God bless the supreme court of Israel. They aren’t always as daring as I want them to be, but sometimes they do the right thing. And that’s what they did yesterday when they decided that the state may no longer subsidize the learning of yeshiva students.
Here’s the full Haaretz article, and here’s a little quote that sums it up:
Justice Ayala Procaccia, who voted for the ruling, said the ruling characterized the dilemma between the obligation of a multi-cultural society to respect minorities and the duty of all citizens to accept their responsibilities according to the law of the land.
A third judge, Justice Edmond Levy, dissented.
“Torah study is a commandment and both the Knesset and the government have asserted that it should be funded by placing on the public the burden of providing an income for Torah students,” Levy wrote.
If Israel is to prove that it is indeed “The Only Democracy” in the region, this is the type of state-mandated pluralism they’re going to need more of. The state used to provide similar funding to college students, but cancelled that funding on 2000 (which is a shame). At the time, someone brought a case before the Supreme Court asking that if that funding to secular students had ended, the same funding for fundamentalist leeches who spend their entire lives in yeshiva must surely end as well.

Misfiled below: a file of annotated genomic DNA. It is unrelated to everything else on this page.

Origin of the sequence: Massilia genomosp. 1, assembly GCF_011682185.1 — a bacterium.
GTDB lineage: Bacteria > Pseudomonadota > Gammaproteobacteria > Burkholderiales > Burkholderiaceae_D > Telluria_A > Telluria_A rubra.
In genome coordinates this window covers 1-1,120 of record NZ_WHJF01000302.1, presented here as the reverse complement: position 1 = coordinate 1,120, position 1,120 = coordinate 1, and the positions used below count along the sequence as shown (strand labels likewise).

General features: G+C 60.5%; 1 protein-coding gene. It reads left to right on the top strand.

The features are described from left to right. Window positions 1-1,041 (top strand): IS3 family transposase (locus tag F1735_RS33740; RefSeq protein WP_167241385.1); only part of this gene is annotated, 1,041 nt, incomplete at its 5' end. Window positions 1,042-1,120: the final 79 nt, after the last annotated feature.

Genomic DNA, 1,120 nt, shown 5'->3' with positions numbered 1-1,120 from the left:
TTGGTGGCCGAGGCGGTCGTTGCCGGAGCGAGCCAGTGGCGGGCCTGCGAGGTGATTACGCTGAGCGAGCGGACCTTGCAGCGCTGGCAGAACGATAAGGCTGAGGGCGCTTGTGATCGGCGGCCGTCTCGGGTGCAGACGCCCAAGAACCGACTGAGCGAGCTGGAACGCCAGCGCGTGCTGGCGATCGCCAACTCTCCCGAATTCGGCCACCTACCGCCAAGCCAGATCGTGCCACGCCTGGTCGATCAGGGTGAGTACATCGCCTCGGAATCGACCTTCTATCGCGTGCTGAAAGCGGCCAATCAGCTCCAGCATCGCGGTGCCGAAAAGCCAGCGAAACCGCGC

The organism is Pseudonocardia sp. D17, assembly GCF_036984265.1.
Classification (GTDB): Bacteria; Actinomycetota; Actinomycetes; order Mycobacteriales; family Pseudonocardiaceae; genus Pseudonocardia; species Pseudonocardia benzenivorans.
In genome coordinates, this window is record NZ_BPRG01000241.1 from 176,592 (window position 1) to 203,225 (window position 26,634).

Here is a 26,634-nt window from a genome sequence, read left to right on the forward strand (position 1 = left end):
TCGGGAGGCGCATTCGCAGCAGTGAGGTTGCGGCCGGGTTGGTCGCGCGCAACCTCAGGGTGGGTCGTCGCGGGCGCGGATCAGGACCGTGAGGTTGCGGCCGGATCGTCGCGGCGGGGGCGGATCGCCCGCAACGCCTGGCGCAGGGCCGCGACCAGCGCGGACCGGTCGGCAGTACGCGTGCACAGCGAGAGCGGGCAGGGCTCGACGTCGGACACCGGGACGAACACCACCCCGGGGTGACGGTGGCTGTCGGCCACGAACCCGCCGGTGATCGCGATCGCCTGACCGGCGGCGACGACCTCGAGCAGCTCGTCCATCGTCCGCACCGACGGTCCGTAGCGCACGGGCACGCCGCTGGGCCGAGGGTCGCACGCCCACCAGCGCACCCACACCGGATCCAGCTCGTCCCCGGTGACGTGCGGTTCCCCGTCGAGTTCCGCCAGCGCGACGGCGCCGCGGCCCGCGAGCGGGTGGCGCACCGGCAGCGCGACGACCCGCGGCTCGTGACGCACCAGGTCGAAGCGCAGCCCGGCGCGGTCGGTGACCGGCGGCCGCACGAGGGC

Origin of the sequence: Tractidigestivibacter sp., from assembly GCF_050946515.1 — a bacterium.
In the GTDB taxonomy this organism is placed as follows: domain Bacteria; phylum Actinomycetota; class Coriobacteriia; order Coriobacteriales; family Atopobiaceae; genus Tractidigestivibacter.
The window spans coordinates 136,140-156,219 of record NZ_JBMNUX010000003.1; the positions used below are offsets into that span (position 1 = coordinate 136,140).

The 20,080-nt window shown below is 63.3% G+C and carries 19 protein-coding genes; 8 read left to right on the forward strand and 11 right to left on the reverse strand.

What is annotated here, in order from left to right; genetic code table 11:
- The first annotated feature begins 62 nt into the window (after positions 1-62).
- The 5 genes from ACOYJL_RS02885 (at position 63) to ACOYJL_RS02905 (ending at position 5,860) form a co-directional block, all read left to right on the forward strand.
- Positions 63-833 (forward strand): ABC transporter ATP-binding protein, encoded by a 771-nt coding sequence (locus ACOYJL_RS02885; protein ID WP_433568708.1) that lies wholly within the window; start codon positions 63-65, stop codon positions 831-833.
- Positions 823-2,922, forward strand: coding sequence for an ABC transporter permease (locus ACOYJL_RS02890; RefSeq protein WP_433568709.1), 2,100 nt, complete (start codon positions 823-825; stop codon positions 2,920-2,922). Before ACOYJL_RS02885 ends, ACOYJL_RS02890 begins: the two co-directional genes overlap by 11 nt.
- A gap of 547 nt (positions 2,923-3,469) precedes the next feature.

The case finally came before the court this year and the verdict was good.
As an aside, I took this course taught by UN Declaration of Human Rights expert Hans Morsink last year about religion/state relationships all over the world. We had this one book (can’t remember name or author and left it in New Jersey, so…) that rated every country in the world based on a detailed list of legislative and facts-on-the-ground criteria. Israel, needless to say, didn’t do so hot in this book. But perhaps things are looking up?